Welcome, friends! Come in, and let me tell you a Story A Day, all May long…
Soon, I’ll be drafting two new Kifo Island novels. I need to learn more about my characters and their stories.
So, in May, I explore. Every day, I’ll follow the prompts in A Month of Writing Prompts 2016. I’ll play while moving through my planning efforts. My goal is to invite these characters to show me who they are, what they want – and how their lives fit together.
Week One’s theme is Limits, and Day One is a 30 minute story. I managed to remain within the timeframe, and only edited for typos. I also used the guest prompt by Thomas Maberry: A character scrolls through her phone, but none of the pictures are hers.
Warning: This story depicts the immediate aftermath of a rape. It’s for adult audiences only, and is definitely NSFW. Trigger warnings for violence, sexual content, and incest. Continue only if you’re OK with all of the above.
Ubunta lay there, gasping, the musty stink of the African mask still in her nose, mixing with the sweetly spicy curry and the hated smell of unwanted sex.
The man with the knife had moved it from her throat, but he was still only two steps away from the bed, and she didn’t dare to move. If she could, she would have stopped the tears that leaked from her eyes.
She’d run away to escape this, thought she was safe here at Aneesha’s restaurant. She’d been grateful – grateful! – for the clean pretty clothing, the jewelry, the decadent bed with its silk sheets, and for a job in the restaurant, seating the guests who came for the curries and fresh baked goods, and the lovely songstresses. She’d been dreaming of moving up to be a serving girl, or even one of the singers. She’d been known for her voice, in her village; if she could learn these songs, she could make them her own, and share the music within her.
But that was before Aneesha and the man had come to her, woken her at the point of that dangerous knife almost as long as a machete, and bid her to put on the costume and the mask, because they had a very special job, and she must begin right away.
She’d protested sleepily, wanting only to sink back into the dreams of a peaceful life she knew she could have, one different from anything she’d lived so far. But then there’d been the knife too near her, and the huge solid man like a tree trunk, not moving, cleaning it, the threat obvious. And Aneesha, in the same sweet voice she’d used that first day, when she found Ubunta pilfering from her refuse, told her that she had to pay for the bed and the clothes and the jewelry now, and that all she needed to do was to put on this costume and the mask, which smelled like stale fetid breath and moldering wood and rotting fabric, and lay there on the bed.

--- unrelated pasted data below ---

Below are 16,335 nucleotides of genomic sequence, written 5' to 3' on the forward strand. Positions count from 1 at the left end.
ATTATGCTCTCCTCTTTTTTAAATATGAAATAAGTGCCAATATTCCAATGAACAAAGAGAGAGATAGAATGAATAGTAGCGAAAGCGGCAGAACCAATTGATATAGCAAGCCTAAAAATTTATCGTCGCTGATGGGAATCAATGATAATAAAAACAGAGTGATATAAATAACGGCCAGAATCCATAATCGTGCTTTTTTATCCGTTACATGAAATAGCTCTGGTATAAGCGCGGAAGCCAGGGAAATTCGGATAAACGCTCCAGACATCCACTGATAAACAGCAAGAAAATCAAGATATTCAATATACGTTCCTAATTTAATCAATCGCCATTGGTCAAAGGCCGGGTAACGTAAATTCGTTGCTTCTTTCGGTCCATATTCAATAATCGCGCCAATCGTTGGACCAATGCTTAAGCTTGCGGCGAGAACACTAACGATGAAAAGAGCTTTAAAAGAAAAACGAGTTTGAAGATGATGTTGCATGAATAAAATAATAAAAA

When she saw the skirt, she tried to slip into panties, but the tree trunk man had laughed at her, and Aneesha had said that there was no need for those; the customer didn’t want to have to strip her out of anything.
“You did well, pet, and you’ll do even better the next time, won’t you, sweeting?” Theresa stroked her hair, as though it was just another night, as though she wasn’t crying, as though the man’s semen wasn’t leaking out from between her thighs, the way the tears leaked out between her eyes.
It was as though this was all normal. Was it?
What had she been hired to do?
But there was no need to ask; not anymore. Not with her breasts raw from the man’s frantic sucking and biting as he shoved himself inside her with animal grunts. It had been over almost before it began, but she would have the bruises and the shock for much longer. Now, here, where she’d thought at last she was safe from such attacks.
When it was her brother, at least, she had been able to see his face, hate him, even spit at him if she was willing to pay the fierce, ear-ringing cuff he’d give her as her payment. Too often, she hadn’t been, and the poison of his brutality would fester in her, making any moment of peace or joy she could find a crippled and sickly thing, a bird with a broken wing.
“Ah, sweet Anya. It will get easier. You’re young, but it’s the way of life, and you’ll learn to accept it. Til then, when you’ve finished, I’ll sit with you, through the night, and help to ease the hurts of it. When you think about it, it’s not such a bad life. The beds are clean, and so are we, and there is plenty enough good food to eat, and music, and one another. Will you let me climb in beside you, sweeting, so I can hold you, and we can send him away?” She gestured to tree trunk man, and Ubunta nodded, wishing now that she’d given Theresa her true name.
Her only friend slipped into the bed, wrapped arms around her, and then yelped. “Damn, dropped my phone…hang on, sweeting. I’ll find us some sweet music, to take the edge off the hurt of it.” She fished the device out, began scrolling – “Wait – these are pictures of you, sweeting, but they aren’t ones I took. None of these are….is that you, as a little girl? How would these get on my phone?”
Ubunta took the phone, and stared, shaking, until she dropped it. She felt sick, and huddled into Theresa’s breasts, wordlessly.
She knew who the man had been. The same man she’d run away to escape; he’d followed her here.
Her brother would follow her anywhere. It was just as Mama had said; she belonged to him.